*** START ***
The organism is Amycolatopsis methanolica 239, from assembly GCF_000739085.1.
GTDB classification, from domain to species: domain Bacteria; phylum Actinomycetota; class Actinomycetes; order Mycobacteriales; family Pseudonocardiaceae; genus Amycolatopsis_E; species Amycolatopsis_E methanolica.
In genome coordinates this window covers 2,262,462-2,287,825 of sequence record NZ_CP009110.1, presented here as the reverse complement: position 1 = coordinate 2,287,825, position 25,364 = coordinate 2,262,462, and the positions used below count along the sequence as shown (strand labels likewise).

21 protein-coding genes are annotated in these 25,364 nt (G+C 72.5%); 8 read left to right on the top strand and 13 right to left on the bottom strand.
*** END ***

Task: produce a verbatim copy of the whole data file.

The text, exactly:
The organism is Amycolatopsis methanolica 239, from assembly GCF_000739085.1.
GTDB classification, from domain to species: domain Bacteria; phylum Actinomycetota; class Actinomycetes; order Mycobacteriales; family Pseudonocardiaceae; genus Amycolatopsis_E; species Amycolatopsis_E methanolica.
In genome coordinates this window covers 2,262,462-2,287,825 of sequence record NZ_CP009110.1, presented here as the reverse complement: position 1 = coordinate 2,287,825, position 25,364 = coordinate 2,262,462, and the positions used below count along the sequence as shown (strand labels likewise).

21 protein-coding genes are annotated in these 25,364 nt (G+C 72.5%); 8 read left to right on the top strand and 13 right to left on the bottom strand.